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Texas Drug Addiction

Street drug addiction is a real issue and needs to be taken seriously. Those who are addicted will need help and resources in order to have a productive recovery. Street drugs are those that are commonly sourced illegally and are used recreationally. If an individual dabbles in recreational drug use, they are setting themselves up for the risks of addiction and the need for eventual recovery.

While there are various drugs in Texas, prevalent drugs are heroin, crystal meth, and cocaine. Texas drug addiction sees a prevalence in these three drugs, and drug abusers might use these interchangeably depending on accessibility and also might practice combining drugs for a more intense high. Street drugs are constantly evolving, and it can be hard for a drug abuser to know exactly what drug they are taking and if this is laced with other drugs.

Drug Abuse and Addiction Facts

Street drugs are commonly used, and statistics back up the fact that these are seen almost as harmless drugs for recreational use. The National Institute on Drug Abuse (NIDA) reports that illicit drug use in the United States has been increasing, including Texas. A study in 2013 showed that almost 25 million Americans reported to using an illicit drug in the past month. With such a nonchalance when it comes to recreation drug use, it can be shocking to those who use drugs and wind up addicted.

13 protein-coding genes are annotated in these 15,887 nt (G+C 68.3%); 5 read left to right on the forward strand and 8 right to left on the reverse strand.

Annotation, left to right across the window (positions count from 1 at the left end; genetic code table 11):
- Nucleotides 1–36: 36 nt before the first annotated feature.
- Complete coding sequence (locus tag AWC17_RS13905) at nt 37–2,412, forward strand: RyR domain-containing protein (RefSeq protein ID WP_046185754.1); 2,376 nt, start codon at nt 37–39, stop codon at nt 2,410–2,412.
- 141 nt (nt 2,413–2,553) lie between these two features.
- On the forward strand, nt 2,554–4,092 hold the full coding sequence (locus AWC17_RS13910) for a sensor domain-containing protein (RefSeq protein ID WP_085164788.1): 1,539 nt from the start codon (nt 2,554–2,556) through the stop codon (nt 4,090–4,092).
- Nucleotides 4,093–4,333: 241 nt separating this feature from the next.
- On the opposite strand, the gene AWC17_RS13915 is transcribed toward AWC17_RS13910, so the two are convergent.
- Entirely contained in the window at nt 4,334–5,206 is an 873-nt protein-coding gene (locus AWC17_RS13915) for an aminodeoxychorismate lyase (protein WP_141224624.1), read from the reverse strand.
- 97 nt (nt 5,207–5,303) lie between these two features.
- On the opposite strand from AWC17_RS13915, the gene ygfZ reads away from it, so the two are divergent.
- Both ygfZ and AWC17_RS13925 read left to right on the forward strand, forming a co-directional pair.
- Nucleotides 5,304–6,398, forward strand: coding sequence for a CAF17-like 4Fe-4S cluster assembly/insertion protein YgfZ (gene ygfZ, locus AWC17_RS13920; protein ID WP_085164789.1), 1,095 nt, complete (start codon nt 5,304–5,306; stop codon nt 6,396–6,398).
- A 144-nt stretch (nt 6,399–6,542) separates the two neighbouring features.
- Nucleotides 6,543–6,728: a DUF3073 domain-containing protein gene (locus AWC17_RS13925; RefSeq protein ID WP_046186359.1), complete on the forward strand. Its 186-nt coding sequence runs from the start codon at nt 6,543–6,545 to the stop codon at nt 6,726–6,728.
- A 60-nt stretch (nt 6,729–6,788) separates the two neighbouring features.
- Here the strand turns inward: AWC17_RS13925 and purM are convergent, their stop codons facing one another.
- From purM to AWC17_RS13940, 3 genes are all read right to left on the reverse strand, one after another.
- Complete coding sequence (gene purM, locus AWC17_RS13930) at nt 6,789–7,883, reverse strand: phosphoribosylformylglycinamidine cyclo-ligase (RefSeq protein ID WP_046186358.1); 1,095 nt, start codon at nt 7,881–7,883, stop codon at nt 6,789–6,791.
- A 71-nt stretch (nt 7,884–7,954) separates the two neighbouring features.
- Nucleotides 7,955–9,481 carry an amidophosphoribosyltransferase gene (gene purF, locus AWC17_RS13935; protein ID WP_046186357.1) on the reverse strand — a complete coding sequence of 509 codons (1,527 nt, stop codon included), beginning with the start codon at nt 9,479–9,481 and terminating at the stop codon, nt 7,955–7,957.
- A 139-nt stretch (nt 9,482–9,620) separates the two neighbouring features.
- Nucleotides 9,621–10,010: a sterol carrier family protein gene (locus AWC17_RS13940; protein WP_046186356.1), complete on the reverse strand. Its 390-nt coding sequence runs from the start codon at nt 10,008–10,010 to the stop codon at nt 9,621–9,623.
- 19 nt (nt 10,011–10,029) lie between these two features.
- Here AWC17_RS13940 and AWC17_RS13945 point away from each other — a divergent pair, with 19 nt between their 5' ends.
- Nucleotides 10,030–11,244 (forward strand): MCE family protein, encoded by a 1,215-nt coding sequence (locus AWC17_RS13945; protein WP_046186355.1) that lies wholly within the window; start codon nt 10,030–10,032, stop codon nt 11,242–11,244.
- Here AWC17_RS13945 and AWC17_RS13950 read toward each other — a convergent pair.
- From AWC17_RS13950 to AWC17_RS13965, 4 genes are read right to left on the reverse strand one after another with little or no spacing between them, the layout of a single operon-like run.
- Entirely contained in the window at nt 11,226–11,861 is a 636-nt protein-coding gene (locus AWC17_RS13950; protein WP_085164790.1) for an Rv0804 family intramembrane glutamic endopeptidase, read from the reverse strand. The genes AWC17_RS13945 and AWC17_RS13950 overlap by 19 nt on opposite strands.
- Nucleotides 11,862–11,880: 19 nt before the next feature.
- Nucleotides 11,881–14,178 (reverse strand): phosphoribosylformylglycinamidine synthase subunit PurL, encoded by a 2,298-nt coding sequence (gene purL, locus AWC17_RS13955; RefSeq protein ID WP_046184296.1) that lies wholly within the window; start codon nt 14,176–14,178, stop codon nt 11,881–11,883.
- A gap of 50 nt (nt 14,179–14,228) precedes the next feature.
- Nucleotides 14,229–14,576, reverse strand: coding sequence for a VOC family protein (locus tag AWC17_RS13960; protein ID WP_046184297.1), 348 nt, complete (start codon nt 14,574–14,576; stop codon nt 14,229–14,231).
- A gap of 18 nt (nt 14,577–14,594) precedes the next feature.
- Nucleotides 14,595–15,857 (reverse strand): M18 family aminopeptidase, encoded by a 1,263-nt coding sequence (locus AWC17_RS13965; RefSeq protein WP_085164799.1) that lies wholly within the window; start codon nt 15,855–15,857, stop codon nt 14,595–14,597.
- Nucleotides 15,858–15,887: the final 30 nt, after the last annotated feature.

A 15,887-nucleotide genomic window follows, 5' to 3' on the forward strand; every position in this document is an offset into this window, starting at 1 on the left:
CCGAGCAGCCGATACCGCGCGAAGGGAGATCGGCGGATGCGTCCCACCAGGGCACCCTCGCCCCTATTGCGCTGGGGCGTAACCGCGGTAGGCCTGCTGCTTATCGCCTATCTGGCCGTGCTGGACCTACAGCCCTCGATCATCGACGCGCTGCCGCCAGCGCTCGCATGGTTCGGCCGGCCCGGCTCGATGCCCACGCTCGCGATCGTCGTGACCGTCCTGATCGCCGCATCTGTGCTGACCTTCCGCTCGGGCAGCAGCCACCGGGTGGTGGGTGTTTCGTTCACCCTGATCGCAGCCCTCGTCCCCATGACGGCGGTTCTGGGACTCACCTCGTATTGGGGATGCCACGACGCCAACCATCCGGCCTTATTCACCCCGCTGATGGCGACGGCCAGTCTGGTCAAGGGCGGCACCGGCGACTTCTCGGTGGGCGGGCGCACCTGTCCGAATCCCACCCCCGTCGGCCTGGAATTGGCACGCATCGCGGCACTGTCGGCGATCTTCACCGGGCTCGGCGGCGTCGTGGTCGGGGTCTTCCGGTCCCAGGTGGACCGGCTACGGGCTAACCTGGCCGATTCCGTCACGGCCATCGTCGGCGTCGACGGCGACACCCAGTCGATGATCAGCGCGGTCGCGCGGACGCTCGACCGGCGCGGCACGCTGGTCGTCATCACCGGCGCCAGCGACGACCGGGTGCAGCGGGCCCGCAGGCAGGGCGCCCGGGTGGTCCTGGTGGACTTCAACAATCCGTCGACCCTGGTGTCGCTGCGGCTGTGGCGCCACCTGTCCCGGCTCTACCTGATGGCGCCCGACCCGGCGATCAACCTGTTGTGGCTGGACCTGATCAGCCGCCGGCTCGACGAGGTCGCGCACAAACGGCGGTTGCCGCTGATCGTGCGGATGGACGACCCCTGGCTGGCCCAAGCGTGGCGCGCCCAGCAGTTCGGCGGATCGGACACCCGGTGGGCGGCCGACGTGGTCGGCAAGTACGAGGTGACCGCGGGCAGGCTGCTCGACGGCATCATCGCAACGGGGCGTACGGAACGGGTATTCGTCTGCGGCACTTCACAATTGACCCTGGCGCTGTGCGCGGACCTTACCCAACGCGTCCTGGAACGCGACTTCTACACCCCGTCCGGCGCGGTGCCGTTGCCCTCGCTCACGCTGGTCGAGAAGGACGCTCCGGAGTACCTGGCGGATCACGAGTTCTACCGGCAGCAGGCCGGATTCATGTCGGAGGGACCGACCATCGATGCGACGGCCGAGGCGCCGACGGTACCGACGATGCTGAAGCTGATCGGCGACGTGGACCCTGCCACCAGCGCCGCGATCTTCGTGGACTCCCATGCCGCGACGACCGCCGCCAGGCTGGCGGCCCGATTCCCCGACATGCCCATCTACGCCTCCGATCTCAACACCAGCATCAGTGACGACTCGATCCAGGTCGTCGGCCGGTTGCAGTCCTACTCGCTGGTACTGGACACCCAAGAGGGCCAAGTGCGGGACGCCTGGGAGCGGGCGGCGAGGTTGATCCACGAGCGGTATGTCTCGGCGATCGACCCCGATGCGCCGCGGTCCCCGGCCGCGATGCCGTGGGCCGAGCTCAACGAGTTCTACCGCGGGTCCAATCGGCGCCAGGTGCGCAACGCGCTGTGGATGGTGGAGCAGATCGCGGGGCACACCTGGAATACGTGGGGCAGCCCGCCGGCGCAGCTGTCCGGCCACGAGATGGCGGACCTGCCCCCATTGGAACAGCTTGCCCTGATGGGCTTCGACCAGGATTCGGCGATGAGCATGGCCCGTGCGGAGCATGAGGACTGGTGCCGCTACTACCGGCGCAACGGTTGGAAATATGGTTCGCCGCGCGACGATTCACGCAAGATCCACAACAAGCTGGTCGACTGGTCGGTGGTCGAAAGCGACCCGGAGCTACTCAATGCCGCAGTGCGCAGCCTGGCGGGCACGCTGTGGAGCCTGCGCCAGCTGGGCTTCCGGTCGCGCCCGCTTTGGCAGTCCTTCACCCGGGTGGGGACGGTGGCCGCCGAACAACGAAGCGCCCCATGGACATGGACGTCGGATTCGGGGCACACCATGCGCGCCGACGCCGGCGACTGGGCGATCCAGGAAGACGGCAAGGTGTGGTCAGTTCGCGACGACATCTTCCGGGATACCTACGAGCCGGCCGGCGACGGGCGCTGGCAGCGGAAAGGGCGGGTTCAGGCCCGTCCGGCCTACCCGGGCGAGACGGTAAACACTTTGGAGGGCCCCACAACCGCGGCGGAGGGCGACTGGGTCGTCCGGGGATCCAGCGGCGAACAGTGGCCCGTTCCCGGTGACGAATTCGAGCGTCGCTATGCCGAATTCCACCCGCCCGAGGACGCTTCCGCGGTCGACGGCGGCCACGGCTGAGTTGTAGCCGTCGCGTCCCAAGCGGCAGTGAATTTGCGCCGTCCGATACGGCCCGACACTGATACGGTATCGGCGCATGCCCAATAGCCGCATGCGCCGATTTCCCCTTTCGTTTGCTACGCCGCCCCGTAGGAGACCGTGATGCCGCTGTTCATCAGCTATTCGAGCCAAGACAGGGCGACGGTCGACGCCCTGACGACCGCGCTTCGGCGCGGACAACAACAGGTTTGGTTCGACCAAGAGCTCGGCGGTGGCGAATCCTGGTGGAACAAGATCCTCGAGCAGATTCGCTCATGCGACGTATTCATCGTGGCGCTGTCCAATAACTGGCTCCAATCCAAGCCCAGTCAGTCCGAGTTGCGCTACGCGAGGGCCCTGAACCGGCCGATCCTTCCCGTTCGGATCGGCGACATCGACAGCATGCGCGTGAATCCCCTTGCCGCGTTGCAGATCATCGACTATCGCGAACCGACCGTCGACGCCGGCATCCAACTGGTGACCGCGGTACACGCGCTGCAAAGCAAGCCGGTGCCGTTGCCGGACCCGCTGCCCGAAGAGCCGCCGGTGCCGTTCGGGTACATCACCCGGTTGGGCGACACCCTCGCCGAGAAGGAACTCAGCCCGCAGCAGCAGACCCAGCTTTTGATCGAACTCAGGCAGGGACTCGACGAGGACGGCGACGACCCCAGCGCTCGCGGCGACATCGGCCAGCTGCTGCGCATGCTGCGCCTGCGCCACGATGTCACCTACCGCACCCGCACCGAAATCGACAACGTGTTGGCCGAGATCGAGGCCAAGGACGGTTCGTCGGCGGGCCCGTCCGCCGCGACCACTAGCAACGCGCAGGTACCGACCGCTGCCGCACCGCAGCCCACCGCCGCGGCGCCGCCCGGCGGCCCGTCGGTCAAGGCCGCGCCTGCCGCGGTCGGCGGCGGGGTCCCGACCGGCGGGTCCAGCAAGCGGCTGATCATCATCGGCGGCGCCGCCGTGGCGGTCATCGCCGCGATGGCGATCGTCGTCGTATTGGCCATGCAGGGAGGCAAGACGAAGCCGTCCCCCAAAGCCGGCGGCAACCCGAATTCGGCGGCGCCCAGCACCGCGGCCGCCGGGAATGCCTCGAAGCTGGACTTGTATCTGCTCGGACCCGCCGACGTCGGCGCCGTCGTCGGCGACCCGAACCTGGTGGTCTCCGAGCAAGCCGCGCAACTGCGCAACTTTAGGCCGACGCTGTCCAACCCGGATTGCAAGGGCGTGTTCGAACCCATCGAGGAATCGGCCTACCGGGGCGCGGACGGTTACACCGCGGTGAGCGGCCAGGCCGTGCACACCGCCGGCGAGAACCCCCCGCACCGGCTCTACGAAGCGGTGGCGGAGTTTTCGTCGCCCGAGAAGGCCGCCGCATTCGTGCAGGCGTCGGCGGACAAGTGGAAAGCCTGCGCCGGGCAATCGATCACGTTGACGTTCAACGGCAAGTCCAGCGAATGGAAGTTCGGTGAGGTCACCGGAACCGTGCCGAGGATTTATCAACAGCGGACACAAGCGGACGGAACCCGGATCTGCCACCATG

NIDA also reports that the most common drug used is marijuana, but this is followed by prescription pain relievers and then inhalants. This shows the range of drug use, and that the ease one can obtain drugs can make a difference. Street drugs are in a different category altogether, since these are harder to get and are often something that one must engage in illegal or questionable behavior to obtain.

Commonly Abused Drugs 

By understanding the makeup of commonly used drugs, treatment centers can be ahead of the game and start tailoring their treatment programs around these specific drugs. The three most commonplace drugs found in the US and in Texas are cocaine, heroin and crystal meth.

Cocaine is considered a higher-end prescription drug, but this can take hold and can be addictive almost immediately. The high of cocaine is non-sustaining, so an individual using cocaine will need to keep taking the drug to keep the feelings of clarity and euphoria constant. While cocaine is shown quite a bit in popular culture, the risks of this drug can be high. The Drug Abuse Warning Network (DAWN) has reported that then it comes to emergency room visits, over 500,000 are cocaine related.

This drug is commonly combined with alcohol, and sedatives or other pain killers might be taken to aid an individual that is coming down off of cocaine. This combination of substances can lead an individual to having addictions to more than one drug. If an individual is taking cocaine to make other illnesses such as depression or anxiety, these concurrent illnesses will need to be worked through in treatment as well.